Use the MaltParser, there you have a pretrained english-grammar, and also some other pretrained languages. And the Maltparser is a dependency parser and not some simple bottom-up, or top-down Parser.

Just download the MaltParser from http://www.maltparser.org/index.html and use the NLTK like this:

import nltk
parser = nltk.parse.malt.MaltParser()
share|improve this answer
MaltParser looks good, but I wasn't able to get it working with nltk (it kept failing with the message "Couldn't find the MaltParser configuration file: malt_temp.mco". The MaltParser itself, I got working fine. – Nathaniel Waisbrot Aug 27 '12 at 4:36

There is a Library called Pattern. It is quite fast and easy to use.

>>> from pattern.en import parse
>>> s = 'The mobile web is more important than mobile apps.'
>>> s = parse(s, relations=True, lemmata=True)
>>> print s

'The/DT/B-NP/O/NP-SBJ-1/the mobile/JJ/I-NP/O/NP-SBJ-1/mobile' ... 
share|improve this answer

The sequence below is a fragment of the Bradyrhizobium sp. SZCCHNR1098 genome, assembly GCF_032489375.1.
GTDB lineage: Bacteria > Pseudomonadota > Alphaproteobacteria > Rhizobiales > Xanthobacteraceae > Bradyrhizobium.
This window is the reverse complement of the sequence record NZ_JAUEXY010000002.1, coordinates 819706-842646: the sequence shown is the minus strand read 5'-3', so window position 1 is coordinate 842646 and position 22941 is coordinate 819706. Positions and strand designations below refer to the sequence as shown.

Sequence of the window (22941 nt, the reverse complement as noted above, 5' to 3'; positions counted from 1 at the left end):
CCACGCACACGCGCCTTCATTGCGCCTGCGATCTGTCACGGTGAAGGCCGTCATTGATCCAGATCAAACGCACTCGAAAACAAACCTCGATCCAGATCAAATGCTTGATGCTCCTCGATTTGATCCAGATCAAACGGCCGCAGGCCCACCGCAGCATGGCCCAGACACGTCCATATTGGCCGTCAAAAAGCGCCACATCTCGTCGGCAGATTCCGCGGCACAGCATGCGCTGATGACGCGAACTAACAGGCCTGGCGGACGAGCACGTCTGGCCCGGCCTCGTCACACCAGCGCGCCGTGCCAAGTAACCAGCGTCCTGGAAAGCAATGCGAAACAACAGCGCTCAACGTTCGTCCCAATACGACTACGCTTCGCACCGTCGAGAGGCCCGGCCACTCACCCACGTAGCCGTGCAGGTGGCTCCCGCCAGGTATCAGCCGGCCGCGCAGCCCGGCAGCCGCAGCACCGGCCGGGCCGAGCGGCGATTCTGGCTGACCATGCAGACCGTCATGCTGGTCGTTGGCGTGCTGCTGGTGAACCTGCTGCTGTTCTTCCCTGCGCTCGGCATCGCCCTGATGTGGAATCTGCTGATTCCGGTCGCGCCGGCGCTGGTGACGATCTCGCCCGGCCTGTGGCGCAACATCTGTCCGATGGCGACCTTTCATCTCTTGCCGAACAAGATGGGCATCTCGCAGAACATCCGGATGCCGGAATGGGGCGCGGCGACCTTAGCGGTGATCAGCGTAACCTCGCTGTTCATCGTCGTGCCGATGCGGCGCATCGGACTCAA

This is shallow parsing output (also called chunking). I'm not sure that's what OP is after. – Nikana Reklawyks Apr 19 '15 at 18:36

I've tried NLTK, PyStatParser, Pattern. IMHO Pattern is best English parser introduced in above article. Because it supports pip install and There is a fancy document on the website (http://www.clips.ua.ac.be/pages/pattern-en). I couldn't find reasonable document for NLTK (And it gave me inaccurate result for me by its default. And I couldn't find how to tune it). pyStatParser is much slower than described above in my Environment. (About one minute for initialization and It took couple of seconds to parse long sentences. Maybe I didn't use it correctly).

share|improve this answer
Pattern doesn't seem to be doing parsing (as in, dependency parsing), only POS-tagging and maybe chunking. It's fairly normal for parsers to take a while on long sentences. – Nikana Reklawyks Apr 19 '15 at 18:33

Your Answer


By posting your answer, you agree to the privacy policy and terms of service.

Not the answer you're looking for? Browse other questions tagged or ask your own question.